If you have been selling stock on consignment, a legal debt won’t come into existence until that customer has on-sold the product. It comes under the same guidelines as in the previous paragraph.
So please remember to let us know the extent to which your inventory has been impacted by way of consignment sales (or complete our questionnaire!).
If you were carrying stock when COVID arrived in New Zealand or have tried selling other items which haven’t worked out as hoped you may find yourself with slow-moving or obsolete stock.
Although stock is usually valued at cost, if the market value (the price you expect to receive net of disposal costs) is below cost you can value your stock at this lower amount. This will increase the cost of sales reducing your profit.
We suggest you review your outstanding customers with a view to writing off their debt if you have given up all hope of recovery.
In order to claim a bad debt you must have permanently ceased all recovery action. There can be no reasonable likelihood of payment and you need to have processed the write-off in your accounting records.
If you need assistance with this, please contact us well before year-end.
What costs can I claim in my New Zealand tax return?
Generally speaking you will be able to claim costs that have been “incurred” even though they haven’t actually been paid by year-end.
To claim the deduction you must have actually paid the amount or become absolutely committed to a payment under law.
That’s one of the areas that we pay careful attention to as the rules are interpreted a little differently between Australia and New Zealand. So we know there is an area of risk when we are looking at books that have been prepared by bookkeepers more experienced with Australian law.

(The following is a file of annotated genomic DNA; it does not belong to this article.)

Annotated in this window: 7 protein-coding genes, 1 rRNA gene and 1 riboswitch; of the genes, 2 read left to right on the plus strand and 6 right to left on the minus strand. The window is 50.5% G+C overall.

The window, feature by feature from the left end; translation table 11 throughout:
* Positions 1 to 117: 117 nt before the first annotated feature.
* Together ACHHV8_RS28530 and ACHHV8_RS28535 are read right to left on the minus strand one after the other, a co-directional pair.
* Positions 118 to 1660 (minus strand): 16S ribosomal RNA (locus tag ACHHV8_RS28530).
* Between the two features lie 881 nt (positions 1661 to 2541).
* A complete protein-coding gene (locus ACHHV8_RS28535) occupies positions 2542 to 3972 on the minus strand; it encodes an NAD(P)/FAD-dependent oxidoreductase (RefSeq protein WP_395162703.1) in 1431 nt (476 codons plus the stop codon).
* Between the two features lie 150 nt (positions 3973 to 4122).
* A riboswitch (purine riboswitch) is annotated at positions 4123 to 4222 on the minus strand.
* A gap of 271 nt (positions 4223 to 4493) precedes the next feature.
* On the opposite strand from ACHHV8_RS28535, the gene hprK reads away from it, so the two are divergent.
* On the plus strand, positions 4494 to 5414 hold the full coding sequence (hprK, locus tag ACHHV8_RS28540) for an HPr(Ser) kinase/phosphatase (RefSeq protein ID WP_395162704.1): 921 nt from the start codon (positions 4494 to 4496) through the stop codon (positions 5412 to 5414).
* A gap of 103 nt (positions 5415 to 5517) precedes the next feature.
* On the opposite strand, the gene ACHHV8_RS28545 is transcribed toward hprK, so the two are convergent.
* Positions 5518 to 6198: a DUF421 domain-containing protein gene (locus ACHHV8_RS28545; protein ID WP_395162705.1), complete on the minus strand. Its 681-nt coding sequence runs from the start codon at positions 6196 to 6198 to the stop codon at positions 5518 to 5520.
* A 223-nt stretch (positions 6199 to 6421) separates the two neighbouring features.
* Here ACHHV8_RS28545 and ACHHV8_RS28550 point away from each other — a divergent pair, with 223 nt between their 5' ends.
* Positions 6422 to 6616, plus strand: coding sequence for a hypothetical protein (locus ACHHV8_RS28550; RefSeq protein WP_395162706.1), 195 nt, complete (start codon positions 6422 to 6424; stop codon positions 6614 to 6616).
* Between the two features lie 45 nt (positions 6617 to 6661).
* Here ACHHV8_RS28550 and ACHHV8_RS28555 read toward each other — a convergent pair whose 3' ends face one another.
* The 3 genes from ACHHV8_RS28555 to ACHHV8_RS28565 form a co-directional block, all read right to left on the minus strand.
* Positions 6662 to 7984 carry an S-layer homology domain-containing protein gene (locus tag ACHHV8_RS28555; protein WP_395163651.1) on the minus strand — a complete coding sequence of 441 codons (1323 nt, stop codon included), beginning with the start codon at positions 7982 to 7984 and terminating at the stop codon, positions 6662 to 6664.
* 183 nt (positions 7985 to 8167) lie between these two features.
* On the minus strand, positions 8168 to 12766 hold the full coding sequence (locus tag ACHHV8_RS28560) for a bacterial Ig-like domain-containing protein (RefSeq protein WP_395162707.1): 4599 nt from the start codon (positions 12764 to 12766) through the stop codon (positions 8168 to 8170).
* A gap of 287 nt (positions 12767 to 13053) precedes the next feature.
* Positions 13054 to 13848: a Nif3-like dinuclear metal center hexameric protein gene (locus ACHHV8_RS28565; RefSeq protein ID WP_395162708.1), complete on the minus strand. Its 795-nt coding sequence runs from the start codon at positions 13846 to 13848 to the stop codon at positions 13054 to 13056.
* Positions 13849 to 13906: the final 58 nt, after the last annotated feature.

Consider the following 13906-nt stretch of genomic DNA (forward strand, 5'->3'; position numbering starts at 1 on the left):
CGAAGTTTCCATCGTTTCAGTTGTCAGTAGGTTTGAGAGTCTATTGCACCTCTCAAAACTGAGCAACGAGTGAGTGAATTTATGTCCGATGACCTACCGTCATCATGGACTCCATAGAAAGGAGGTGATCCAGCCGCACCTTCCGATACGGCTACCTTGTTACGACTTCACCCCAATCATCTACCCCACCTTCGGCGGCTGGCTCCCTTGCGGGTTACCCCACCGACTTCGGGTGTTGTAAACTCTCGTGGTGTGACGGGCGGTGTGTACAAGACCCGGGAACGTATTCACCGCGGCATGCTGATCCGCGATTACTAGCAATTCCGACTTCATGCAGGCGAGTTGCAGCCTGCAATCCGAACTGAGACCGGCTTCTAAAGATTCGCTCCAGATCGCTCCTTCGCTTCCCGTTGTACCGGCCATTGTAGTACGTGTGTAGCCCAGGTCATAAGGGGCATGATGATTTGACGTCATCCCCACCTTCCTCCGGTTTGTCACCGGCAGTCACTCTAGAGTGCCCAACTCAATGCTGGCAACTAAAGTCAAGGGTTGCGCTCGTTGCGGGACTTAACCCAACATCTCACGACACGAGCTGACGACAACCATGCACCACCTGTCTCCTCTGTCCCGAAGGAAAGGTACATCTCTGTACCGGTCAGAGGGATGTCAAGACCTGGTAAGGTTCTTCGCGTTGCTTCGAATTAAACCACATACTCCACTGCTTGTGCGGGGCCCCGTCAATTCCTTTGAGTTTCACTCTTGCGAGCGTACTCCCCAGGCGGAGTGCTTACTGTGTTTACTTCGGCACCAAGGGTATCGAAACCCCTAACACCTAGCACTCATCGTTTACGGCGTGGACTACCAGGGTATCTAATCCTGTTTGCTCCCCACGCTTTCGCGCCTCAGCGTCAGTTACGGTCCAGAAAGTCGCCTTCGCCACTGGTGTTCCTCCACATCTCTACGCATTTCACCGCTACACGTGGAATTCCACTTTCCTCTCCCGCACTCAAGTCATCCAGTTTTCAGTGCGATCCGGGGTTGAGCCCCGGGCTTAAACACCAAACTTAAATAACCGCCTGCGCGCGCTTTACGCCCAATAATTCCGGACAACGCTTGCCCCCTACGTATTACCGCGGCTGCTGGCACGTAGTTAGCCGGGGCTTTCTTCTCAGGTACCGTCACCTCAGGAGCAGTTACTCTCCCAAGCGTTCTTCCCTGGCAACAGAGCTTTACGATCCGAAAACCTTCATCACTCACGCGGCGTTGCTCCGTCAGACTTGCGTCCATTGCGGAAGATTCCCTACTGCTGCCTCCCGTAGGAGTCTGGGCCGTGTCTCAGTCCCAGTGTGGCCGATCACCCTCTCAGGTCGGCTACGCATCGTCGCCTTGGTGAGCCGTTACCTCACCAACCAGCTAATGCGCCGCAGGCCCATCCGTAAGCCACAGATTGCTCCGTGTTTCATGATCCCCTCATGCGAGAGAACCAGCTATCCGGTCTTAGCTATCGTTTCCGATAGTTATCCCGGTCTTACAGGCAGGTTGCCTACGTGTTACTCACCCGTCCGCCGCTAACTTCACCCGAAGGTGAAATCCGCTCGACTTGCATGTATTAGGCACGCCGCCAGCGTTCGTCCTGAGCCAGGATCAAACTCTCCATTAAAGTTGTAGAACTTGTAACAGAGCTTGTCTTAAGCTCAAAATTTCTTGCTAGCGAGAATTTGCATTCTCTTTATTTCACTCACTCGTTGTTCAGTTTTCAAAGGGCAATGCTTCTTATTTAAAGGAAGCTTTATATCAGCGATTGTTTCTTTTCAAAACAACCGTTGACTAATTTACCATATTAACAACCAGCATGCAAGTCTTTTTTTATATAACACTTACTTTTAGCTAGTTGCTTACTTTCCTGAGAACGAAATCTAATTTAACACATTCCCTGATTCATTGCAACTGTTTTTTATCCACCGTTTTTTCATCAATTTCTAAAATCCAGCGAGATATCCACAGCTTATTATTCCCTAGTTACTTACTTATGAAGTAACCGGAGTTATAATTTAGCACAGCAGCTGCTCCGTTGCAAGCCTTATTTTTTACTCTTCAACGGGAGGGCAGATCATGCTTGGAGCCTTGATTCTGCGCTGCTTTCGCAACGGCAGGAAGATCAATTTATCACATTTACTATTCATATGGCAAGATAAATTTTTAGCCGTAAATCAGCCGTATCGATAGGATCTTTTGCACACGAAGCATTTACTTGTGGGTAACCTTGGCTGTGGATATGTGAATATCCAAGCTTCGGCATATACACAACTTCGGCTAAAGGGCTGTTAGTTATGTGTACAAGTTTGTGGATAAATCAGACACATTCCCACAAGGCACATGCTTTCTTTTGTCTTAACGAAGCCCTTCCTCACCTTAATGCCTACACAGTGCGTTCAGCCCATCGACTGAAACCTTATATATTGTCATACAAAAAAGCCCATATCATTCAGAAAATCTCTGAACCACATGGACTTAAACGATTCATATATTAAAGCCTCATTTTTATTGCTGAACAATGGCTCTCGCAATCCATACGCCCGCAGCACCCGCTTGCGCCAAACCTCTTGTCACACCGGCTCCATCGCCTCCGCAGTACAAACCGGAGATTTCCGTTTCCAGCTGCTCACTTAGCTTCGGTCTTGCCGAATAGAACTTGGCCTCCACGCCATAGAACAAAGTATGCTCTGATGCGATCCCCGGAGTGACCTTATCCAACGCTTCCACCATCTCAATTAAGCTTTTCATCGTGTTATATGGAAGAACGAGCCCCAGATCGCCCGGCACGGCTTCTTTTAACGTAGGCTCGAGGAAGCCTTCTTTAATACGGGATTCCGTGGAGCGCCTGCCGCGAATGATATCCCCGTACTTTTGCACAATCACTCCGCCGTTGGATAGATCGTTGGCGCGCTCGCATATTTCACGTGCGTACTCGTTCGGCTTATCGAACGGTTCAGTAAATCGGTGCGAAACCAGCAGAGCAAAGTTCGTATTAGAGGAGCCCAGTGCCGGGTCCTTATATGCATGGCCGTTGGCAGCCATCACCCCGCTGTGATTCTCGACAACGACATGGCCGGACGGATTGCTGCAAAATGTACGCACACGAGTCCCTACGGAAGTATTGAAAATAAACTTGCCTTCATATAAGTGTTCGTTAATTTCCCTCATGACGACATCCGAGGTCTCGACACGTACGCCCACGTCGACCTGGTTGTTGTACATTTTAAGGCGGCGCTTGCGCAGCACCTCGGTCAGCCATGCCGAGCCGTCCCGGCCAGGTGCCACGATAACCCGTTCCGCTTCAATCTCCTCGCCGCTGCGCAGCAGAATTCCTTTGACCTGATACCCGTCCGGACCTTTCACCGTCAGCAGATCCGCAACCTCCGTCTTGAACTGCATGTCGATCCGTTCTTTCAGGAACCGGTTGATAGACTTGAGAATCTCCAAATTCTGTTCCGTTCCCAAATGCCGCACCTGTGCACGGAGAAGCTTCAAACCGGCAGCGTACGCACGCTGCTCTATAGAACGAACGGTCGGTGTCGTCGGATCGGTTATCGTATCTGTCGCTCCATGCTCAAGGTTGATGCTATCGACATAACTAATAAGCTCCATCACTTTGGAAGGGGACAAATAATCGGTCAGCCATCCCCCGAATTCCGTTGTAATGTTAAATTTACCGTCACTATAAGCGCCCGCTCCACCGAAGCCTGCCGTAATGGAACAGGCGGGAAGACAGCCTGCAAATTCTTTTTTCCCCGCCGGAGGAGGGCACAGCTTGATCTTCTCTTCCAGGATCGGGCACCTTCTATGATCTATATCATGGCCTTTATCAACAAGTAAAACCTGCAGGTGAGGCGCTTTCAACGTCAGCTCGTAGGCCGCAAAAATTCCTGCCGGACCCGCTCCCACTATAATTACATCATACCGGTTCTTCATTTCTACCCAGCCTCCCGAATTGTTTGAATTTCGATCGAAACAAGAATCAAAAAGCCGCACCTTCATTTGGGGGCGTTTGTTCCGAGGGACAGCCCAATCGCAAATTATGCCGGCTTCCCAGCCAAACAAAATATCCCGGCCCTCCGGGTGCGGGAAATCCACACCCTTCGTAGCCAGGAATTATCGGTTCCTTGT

Can I claim outstanding holiday pay and other allowances payable to our New Zealand employees?
No. You can generally only claim these costs if they are actually paid within 63 days of year-end.
Special deduction for some prepaid expenditure
You can claim expenditure that has been paid in advance to your suppliers in some cases even though they haven’t provided the service to you.
For example subscriptions, rates and insurance premiums can all be deducted providing the prepayment doesn’t exceed 12 months.
Furthermore you can deduct prepaid consumables providing they do not exceed NZ$58,000.
You probably know that we are very much across the rules applicable to smaller New Zealand companies paying management fees to related Australian companies.
You may be wondering why we always recommend that we prepare a management agreement for you.
Well, firstly, we know that in the event of a review usually the first thing that is requested is a copy of the management agreement along with the required resolutions. That’s why we supply all of that in our trans-Tasman management fee pack.